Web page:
• H01JELECTRIC DISCHARGE TUBES OR DISCHARGE LAMPS
    • H01J2237/00Discharge tubes exposing object to beam, e.g. for analysis treatment, etching, imaging
    • H01J2237/04Means for controlling the discharge
    • H01J2237/049Focusing means
    • H01J2237/0492Lens systems
    • H01J2237/04926Lens systems combined
    • HELECTRICITY
    • H01BASIC ELECTRIC ELEMENTS
    • H01JELECTRIC DISCHARGE TUBES OR DISCHARGE LAMPS
    • H01J2237/00Discharge tubes exposing object to beam, e.g. for analysis treatment, etching, imaging
    • H01J2237/25Tubes for localised analysis using electron or ion beams
    • H01J2237/2505Tubes for localised analysis using electron or ion beams characterised by their application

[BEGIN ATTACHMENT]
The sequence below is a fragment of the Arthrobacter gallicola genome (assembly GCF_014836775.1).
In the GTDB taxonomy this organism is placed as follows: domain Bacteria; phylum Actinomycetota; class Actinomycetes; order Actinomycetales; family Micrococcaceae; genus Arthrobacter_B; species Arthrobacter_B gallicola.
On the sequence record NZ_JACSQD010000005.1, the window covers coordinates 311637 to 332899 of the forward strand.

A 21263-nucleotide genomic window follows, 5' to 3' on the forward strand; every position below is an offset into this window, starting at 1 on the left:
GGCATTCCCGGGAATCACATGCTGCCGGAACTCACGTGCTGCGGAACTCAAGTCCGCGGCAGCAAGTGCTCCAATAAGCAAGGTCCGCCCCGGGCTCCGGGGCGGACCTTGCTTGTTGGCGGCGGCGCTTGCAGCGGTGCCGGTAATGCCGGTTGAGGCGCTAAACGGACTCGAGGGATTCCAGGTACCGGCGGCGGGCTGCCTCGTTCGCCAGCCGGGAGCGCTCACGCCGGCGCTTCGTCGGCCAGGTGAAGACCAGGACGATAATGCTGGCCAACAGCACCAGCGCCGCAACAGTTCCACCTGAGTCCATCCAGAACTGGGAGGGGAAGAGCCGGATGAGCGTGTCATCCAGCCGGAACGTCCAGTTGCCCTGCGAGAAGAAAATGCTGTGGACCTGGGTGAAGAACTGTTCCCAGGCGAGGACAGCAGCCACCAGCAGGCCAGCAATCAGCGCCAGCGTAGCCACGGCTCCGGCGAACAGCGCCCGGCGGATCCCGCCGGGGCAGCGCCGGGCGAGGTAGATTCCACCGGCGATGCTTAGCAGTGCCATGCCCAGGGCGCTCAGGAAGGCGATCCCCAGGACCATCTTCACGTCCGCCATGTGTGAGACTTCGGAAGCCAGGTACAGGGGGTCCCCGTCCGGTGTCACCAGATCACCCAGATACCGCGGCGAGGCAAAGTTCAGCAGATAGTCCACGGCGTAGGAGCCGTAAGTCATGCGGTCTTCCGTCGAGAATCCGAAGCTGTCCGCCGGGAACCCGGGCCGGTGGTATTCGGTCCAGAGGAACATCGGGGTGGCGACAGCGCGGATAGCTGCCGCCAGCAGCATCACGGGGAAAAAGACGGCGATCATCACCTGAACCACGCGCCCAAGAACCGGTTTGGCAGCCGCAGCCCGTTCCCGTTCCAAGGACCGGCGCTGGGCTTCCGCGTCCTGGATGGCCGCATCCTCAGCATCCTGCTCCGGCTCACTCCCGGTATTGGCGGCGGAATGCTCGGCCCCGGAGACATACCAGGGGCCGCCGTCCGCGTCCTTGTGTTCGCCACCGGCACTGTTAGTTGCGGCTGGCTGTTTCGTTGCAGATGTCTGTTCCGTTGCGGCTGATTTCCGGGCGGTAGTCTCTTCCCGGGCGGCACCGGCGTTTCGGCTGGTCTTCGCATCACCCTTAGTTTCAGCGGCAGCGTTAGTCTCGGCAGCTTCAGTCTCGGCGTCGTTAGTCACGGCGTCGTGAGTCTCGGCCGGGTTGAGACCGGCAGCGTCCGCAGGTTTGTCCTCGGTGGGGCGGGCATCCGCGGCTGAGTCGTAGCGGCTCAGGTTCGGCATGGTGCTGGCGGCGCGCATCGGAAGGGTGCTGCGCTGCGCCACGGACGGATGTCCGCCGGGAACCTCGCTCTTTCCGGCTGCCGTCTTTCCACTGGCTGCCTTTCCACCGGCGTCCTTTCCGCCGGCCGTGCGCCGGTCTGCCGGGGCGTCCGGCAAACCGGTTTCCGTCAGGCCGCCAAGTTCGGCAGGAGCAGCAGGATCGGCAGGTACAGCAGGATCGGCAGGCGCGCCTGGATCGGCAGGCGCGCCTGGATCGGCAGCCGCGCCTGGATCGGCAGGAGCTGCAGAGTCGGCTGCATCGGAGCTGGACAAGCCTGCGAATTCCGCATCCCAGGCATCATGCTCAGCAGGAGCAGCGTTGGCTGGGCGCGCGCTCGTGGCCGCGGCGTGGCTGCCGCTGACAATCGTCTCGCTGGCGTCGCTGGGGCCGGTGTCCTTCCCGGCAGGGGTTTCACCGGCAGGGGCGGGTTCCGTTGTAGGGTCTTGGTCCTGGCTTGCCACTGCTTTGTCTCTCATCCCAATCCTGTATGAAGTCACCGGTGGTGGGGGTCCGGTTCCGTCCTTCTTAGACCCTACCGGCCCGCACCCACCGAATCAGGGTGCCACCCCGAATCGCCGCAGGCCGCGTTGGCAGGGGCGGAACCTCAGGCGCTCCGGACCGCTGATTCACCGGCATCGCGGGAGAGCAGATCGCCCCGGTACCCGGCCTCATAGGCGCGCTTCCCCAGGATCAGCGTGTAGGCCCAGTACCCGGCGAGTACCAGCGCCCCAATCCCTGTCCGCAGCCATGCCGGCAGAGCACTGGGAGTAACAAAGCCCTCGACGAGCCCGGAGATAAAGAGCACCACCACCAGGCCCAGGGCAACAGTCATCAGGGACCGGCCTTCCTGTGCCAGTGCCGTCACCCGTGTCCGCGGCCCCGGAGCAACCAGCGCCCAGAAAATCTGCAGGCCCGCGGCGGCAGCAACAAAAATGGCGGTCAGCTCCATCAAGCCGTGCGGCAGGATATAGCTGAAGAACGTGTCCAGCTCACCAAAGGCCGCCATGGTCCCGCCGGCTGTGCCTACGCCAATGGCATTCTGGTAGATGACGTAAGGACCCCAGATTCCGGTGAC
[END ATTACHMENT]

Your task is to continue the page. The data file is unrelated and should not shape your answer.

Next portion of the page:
• H01J2237/2538Low energy electron microscopy [LEEM]

Abstract

One embodiment relates to an apparatus for generating two spatially overlapping electron beams on a specimen. A first electron beam source is configured to generate a low-energy electron beam, and an energy-dispersive device bends the low-energy electron beam towards an semitransparent electron mirror. The semitransparent electron mirror is biased to reflect the low-energy electron beam. A second electron beam source is configured to generate a high-energy electron beam that passes through an opening in the semitransparent electron mirror. Both the low- and high-energy electron beams enter the same energy-dispersive device that bends both beams towards the specimen. A deflection system positioned between the high-energy electron source and semitransparent electron mirror is configured to deflect the high-energy electron beam by an angle that compensates for the difference in bending angles between the low- and high-energy electron beams introduced by the energy-dispersive device. Other embodiments are also disclosed.